He calls this "cute." He tells, too, of his educational work upon the English press, how he won it over to "display" advertisements, and devised "the first sixteen-sheet double-demy poster ever seen in England in connection with a proprietary article." He introduced the smoking of cigarettes into England against great opposition. Mr. Richards finds no incongruity, but apparently a very delightful association, in the fact that this great victory for the adolescent's cigarette was won on the site of Strudwick's house, wherein John Bunyan died, and hard by the path of the Smithfield martyrs to their fiery sacrifice. Both they and Mr. Richards "lit such a candle in England—"
Well, my business is not to tell of the feats by which Mr. Richards grew wealthy and important as a tree may grow and flourish amid the masonry it helps to disintegrate. My business is purely with his insensibility to the state as an aspect of his personal life. It is insensibility—not disregard or hostility. One gets an impression from this book that if Mr. Richards had lived in a different culture, he would have been a generous giver of himself. In spite of his curious incapacity to appreciate any issues larger than large enterprises in selling, he is very evidently a religious man. He sat under the late Dr. Parker of the rich and prosperous City Temple, and that reverend gentleman's leonine visage adorns the book. Its really the light one gets on Dr. Parker and his teaching that appeals to me most in this volume. For this gentleman Mr. Richards seems to have entertained a feeling approaching reverence. He notes such details as:
"At the conclusion of an invocation or prayer, his habit always was to make a pause of a few seconds before pronouncing 'Amen.' This was most impressive....
"He spoke such words as 'God,' 'Jesus Christ,' 'No,' 'Yes,' 'Nothing,' in a way to give more value to each word than any speaker I have ever heard."
They became great friends, rarely a week passed without their meeting, and, says Mr. Richards, he "was pleased, in the course of time, to honor me with his confidence in a marked degree, as though he recognized in me some quality which satisfied his judgment, that I could be trusted in business questions quite apart from those relating to his church. He was not only a born preacher, but possessed a marvellous grasp of sound, practical knowledge upon the affairs of the day. I often consulted with him regarding my own affairs, always getting the most practical help."
When Dr. Parker came to America, the two friends corresponded warmly, and several of the letters are quoted. Even "£5000 a year easily made" could not tempt him from London and the modest opulence of the City Temple....
But my business now is not to dwell on these characteristic details, but to point out that Mr. Richards does not stand alone in the entire detachment, not only of his worldly achievements, but of his spiritual life, from any creative solicitude for the state. If he was merely an isolated "character" I should have no concern with him. His association with Dr. Parker shows most luminously that he presents a whole cult of English and American rich traders, who in America "sat under" such men as the Rev. Henry Ward Beecher, for example, who evidently stand for much more in America than in England, and who, so far as the state and political and social work go, are scarcely of more use, are probably more hindrance, than any organization of selfish voluptuaries of equal wealth and numbers. It is a cult, it has its teachers and its books. I have had a glimpse of one of its manuals. I find Mr. Richards quoting with approval Dr. Parker's "Ten General Commandments for Men of Business," commandments which strike me as not only State-blind, but utterly God-blind, which are, indeed, no more than shrewd counsels for "getting on." It is really quite horrible stuff morally. "Thou shalt not hobnob with idle persons," parodies Dr. Parker in commandment V., so glossing richly upon the teachings of Him who ate with publicans and sinners, and (no doubt to instil the advisability of keeping one's more delicate business procedure in one's own hands), "Thou shalt not forget that a servant who can tell lies for thee, may one day tell lies to thee."...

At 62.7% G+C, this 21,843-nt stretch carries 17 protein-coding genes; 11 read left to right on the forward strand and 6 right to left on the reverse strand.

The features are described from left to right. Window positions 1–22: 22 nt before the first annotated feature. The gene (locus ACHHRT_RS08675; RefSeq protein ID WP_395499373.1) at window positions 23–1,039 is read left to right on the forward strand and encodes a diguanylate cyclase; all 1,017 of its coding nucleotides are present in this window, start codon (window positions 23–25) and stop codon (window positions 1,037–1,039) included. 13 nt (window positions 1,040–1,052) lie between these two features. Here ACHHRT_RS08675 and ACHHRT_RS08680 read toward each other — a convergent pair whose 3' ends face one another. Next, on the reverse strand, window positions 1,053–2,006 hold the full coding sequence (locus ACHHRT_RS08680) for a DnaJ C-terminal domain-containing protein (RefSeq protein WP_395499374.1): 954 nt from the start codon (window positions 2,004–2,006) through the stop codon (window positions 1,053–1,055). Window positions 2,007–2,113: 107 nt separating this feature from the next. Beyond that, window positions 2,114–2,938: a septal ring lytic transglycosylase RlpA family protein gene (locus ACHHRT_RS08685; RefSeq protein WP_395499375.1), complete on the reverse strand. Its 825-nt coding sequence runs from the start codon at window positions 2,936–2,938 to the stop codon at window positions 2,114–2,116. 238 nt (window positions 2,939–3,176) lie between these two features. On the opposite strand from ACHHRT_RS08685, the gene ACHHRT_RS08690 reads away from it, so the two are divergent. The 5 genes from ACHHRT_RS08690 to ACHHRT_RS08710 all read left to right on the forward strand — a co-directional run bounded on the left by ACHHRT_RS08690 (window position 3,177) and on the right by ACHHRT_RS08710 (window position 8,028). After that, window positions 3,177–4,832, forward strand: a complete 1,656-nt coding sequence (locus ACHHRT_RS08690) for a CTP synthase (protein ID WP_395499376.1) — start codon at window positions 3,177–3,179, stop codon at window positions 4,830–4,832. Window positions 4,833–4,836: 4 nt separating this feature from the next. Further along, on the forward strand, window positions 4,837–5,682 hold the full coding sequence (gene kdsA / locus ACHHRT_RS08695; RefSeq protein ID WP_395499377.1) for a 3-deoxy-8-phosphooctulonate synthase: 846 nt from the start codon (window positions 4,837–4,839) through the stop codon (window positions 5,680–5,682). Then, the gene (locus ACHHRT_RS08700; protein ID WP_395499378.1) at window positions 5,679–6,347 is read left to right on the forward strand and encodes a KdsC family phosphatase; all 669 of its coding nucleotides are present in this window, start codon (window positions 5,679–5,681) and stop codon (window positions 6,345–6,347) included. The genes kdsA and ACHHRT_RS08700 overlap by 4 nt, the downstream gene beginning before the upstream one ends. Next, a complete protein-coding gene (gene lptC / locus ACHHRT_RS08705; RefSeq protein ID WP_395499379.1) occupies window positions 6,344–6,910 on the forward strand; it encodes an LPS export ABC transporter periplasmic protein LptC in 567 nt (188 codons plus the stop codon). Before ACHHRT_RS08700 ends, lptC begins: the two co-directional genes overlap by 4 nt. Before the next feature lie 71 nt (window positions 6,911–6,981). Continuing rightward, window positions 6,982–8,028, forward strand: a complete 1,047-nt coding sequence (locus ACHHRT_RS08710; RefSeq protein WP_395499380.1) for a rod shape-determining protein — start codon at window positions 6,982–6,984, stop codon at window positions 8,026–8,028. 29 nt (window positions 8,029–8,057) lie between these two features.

I am not throwing any doubt upon the sincerity of Dr. Parker and Mr. Richards. I believe that nothing could exceed the transparent honesty that ends this record which tells of a certain bitters pushed at the sacrifice of beautiful scenery, of a successful propaganda of cigarette-smoking, and of all sorts of proprietary articles landed well home in their gastric target of a whole life lost, indeed, in commercial self-seeking, with "What shall I render unto the Lord for all his benefits?"
"The Now is an atom of Sand,
And the Near is a perishing Clod,
But Afar is a fairyland,
And Beyond is the Bosom of God."
What I have to insist upon now is that this is a sample, and, so far as I can tell, a fair sample, of the quality and trend of the mind-stuff and the breadth and height of the tradition of a large and I know not how influential mass of prosperous middle-class English, and of a much more prosperous and influential and important section of Americans. They represent much energy, they represent much property, they are a factor to reckon with. They present a powerful opposing force to anything that will suppress their disgusting notice-boards or analyze their ambiguous "proprietary articles," or tax their gettings for any decent public purpose. And here I find them selling poisons as pain-killers, and alcohol as tonics, and fighting ably and boldly to silence adverse discussion. In the face of the great needs that lie before America their active trivality of soul, their energy and often unscrupulous activity, and their quantitative importance become, to my mind, adverse and threatening, a stumbling-block for hope. For the impression I have got by going to and fro in America is that Mr. Richards is a fair sample of at least the older type of American. So far as I can learn, Mr. J.D. Rockefeller is just another product of the same cult. You meet these older types everywhere, they range from fervent piety and temperance to a hearty drinking, "story"-telling, poker-playing type, but they have in common a sharp, shrewd, narrow, business habit of mind that ignores the future and the state altogether. But I do not find the younger men are following in their lines. Some are. But just how many and to what extent, I do not know. It is very hard for a literary man to estimate the quantity and importance of ideas in a community. The people he meets naturally all entertain ideas, or they would not come in his way. The people who have new ideas talk; those who have not, go about their business. But I hazard an opinion that Young America now presents an altogether different type from the young men of enterprise and sound Baptist and business principles who were the backbone of the irresponsible commercial America of yesterday, the America that rebuilt Chicago on "floating foundations," covered the world with advertisement boards, gave the great cities the elevated railroads, and organized the trusts.